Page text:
Japan’s exports grew for a 12th straight month in November, topping economists’ expectations, as external demand continued to fuel the nation’s longest stretch of economic growth since the 1990s.
A yearlong recovery in exports has kicked Japan into higher gear, fueling record profits and rising capital spending during the longest economic expansion since the mid-1990s. Confidence among the nation’s large manufacturers has reached the highest level in a decade, while sentiment is rising even among smaller companies. The wage growth needed to drive a self-sustaining recovery remains elusive, though, even as the labor shortage intensifies, prompting the government to plan to offer tax benefits to encourage higher pay.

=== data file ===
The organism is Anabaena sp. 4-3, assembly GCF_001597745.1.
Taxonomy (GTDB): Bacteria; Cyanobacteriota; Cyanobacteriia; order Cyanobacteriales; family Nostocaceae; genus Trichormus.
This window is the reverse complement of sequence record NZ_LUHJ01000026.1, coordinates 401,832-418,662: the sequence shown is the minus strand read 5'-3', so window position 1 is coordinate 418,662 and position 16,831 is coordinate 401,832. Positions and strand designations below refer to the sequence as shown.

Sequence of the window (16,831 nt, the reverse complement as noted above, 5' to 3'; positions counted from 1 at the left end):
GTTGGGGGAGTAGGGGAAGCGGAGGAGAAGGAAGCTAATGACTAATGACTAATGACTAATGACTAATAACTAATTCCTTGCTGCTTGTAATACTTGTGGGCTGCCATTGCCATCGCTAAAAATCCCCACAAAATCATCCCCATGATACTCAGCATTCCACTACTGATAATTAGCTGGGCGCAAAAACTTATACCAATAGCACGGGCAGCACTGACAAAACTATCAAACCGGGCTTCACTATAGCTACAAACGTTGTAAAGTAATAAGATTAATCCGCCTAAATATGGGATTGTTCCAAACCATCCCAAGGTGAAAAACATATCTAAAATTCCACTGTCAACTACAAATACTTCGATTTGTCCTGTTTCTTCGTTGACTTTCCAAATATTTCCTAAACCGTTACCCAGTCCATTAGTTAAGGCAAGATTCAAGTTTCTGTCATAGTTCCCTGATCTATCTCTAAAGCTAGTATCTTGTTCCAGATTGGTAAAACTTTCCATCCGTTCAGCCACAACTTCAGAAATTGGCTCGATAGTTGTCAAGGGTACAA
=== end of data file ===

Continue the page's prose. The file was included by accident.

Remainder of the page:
“We can expect exports will remain strong enough to lead Japan’s economy, with solid demand from U.S. and China,” said Norio Miyagawa, a senior economist at Mizuho Securities Co., who cited global demand for semiconductors and IT-related goods.
“Without any sign of weakening in exports, Japan’s economy will probably keep recovering gradually,” Miyagawa said. “The BOJ must be gaining confidence in the economy with today’s export data.”
The November data confirm the strength of global demand after signs of softening in October, said Atsushi Takeda, an economist at Itochu Corp. in Tokyo. “The general trend hasn’t shifted a great deal from last month, but the positive aspects are clearer with this month’s data,” he said.
Japan’s adjusted trade balance showed a surplus of 364.1 billion yen (forecast 265 billion yen).
Exports to China, Japan’s largest trading partner, rose 25.1 percent from a year earlier.
Those to the U.S. rose 13 percent.
Shipments to the EU rose 13.3 percent.
Exports of semiconductor machinery rose almost 55 percent.